38. Biomedical Therapies Biomedical therapies: medical treatment for mental disorders; includes drug therapy and medical procedures treating the brain

    39. Pharmacotherapy Pharmacotherapy: Use of drugs to alleviate emotional disturbance; three classes: Antianxiety (Minor Tranquilizers): Produce relaxation or reduce anxiety (Valium, Lithium, Zanax) Antidepressants: Elevate mood and combat depression (Elavil, Paxil, Prozac, Zoloft) Antipsychotics (Major Tranquilizers): Tranquilize and also reduce hallucinations and delusions in larger dosages (Thorazine, Clozaril)

    40. Problems with Drug Therapy • There can be serious side-effects (tranquilizers can cause neurological disorders; Clozaril associated with a fatal blood disorder) • Drugs do not cure the disorder; they only ameliorate the symptoms. • Reliance on drugs increase belief in the “quick fix”; belief that any disorder can be cured with a pill. • Generally, psychotherapy is needed in addition to medication.

    41. Shock Therapy • Electroconvulsive Therapy (ECT): Electric shock is passed through the brain inducing a convulsion. • Based on belief that seizure alleviates depression by altering brain chemistry • Used in treatment of depression • Produces only temporary improvement • Causes permanent memory loss in many patients • Should only be used as a last resort

    42. Psychosurgery • Psychosurgery: Any surgical alteration of the brain • Prefrontal Lobotomy: Frontal lobes in brain are surgically cut from other brain areas • Supposed to calm people who did not respond to other forms of treatment • Was not very successful • Deep Lesioning: Small target areas in the brain are destroyed by using an electrode

    43. What is Psychotherapy? Psychotherapy: Any psychological technique used to facilitate positive changes in personality, behavior, or adjustment; Some types of psychotherapy: Psychoanalysis: therapy based on Freud’s theory Client-centered therapy: based on Humanism Behavioral and Cognitive therapies

    44. Psychoanalytic Techniques • Main Goal of Psychoanalysis: To resolve internal conflicts that lead to emotional suffering • Free Association: Saying whatever comes to mind, regardless of how embarrassing it is. By doing so without censorship and censure, unconscious material can emerge • Dream Analysis: Dreams express forbidden desires and unconscious feelings • Latent Content: Hidden, symbolic meaning of dreams • Manifest Content: Obvious, visible meaning of dreams • Dream Symbols: Images in dreams that have personal or emotional meanings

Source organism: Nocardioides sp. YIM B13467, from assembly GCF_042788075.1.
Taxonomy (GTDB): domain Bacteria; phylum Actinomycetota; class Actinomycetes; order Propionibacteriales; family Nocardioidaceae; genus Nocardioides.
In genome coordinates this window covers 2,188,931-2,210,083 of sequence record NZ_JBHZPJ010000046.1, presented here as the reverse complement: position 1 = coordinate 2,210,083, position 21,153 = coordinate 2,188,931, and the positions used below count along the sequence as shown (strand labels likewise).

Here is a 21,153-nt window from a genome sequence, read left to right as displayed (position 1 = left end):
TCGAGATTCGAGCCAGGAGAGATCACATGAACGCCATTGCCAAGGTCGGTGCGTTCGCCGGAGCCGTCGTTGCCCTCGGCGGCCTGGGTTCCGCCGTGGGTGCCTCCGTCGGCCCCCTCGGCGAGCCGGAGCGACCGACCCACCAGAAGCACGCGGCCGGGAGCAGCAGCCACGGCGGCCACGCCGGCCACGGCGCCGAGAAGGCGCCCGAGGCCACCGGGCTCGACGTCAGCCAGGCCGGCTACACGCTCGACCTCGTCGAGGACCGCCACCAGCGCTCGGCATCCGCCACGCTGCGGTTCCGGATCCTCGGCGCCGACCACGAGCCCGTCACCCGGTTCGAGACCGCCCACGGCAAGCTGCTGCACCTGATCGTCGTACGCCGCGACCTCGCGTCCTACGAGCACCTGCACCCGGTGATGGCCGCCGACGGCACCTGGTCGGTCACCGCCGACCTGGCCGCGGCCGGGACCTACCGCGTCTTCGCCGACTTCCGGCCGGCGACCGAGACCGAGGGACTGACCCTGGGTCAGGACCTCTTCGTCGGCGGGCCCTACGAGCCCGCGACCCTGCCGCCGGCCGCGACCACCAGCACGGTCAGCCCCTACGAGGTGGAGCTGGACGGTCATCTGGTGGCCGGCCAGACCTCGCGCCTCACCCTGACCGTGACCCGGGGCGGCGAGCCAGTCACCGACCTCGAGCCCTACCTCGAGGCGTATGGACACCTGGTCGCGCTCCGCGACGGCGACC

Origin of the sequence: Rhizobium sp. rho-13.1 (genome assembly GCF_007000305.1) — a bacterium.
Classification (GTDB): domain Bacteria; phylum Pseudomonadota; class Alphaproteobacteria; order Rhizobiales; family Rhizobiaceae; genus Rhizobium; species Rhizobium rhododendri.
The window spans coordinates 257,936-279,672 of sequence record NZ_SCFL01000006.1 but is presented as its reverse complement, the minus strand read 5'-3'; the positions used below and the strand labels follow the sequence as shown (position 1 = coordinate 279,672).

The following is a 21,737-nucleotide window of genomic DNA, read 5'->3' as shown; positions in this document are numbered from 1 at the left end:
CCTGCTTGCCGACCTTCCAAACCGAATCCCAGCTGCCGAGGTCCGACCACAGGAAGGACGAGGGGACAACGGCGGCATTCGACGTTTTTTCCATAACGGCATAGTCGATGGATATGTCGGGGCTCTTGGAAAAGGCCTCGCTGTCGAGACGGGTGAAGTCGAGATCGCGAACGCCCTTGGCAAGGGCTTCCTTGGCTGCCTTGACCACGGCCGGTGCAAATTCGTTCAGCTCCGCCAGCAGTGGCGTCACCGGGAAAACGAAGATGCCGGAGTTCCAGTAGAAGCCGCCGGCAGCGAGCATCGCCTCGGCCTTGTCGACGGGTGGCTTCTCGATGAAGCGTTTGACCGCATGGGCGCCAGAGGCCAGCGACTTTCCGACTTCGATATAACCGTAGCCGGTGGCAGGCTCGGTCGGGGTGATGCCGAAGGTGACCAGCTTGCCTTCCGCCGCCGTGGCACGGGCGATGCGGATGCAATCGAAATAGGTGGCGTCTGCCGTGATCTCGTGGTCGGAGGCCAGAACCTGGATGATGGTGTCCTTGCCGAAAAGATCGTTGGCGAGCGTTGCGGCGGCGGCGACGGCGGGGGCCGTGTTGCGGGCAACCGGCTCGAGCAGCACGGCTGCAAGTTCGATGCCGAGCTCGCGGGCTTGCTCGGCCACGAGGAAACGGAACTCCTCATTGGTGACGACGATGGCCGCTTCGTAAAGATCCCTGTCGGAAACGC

45. Psychoanalytic Techniques, continued Analysis of Resistance: analysis of blockage in flow of ideas; topics the client resists thinking about or discussing. Resistances reveal particularly important unconscious conflicts Analysis of Transference: analysis of tendency to transfer feelings to a therapist that match those the patient has for important people in his or her past. The patient might act like the therapist is a rejecting father, loving mother, etc.

    46. Client-Centered (Humanistic) Therapies • Client-Centered Therapy (Rogers): Nondirective and based on insights from conscious thoughts and feelings • Effective therapist must have four basic conditions • Unconditional Positive Regard: Unshakable acceptance of another person, regardless of what they tell the therapist or how they feel • Empathy: Ability to feel what another person is feeling; capacity to take another person’s point of view • Authenticity: Ability of a therapist to be genuine and honest about his or her feelings • Reflection: Rephrasing or repeating thoughts and feelings of the clients; helps clients become aware of what they are saying

    47. Humanistic Therapies Existential Therapy: An insight therapy that focuses on problems of existence, such as meaning, choice, and responsibility; emphasizes making difficult choices in life Therapy focuses on death, freedom, isolation, and meaninglessness Free Will: Human ability to make choices. You can choose to be the person you want to be Confrontation: Clients are challenged to examine their values and choices

    48. Behavioral Therapies • Behavior Therapy: Use of learning principles to make constructive changes in behavior • Behavior Modification: Using any classical or operant conditioning principles to directly change human behavior • Deep insight is often not necessary • Focus on the present; cannot change the past, and no reason to alter that which has yet to occur • Can also use classical conditioning techniques

    49. Behavioral Therapies Aversion Therapy: Associate a strong aversion to an undesirable habit like smoking, overeating, drinking alcohol, or gambling Flooding: client is exposed to feared object or situation.

    50. Behavioral Therapies • Systematic Desensitization: Guided reduction in fear, anxiety, or aversion; attained by approaching a feared stimulus gradually while maintaining relaxation • Best used to treat phobias: intense, unrealistic fears • Hierarchy: Rank-ordered series of steps, amounts, or degrees • Reciprocal Inhibition: One emotional state is used to block another (e.g., impossible to be anxious and relaxed at the same time)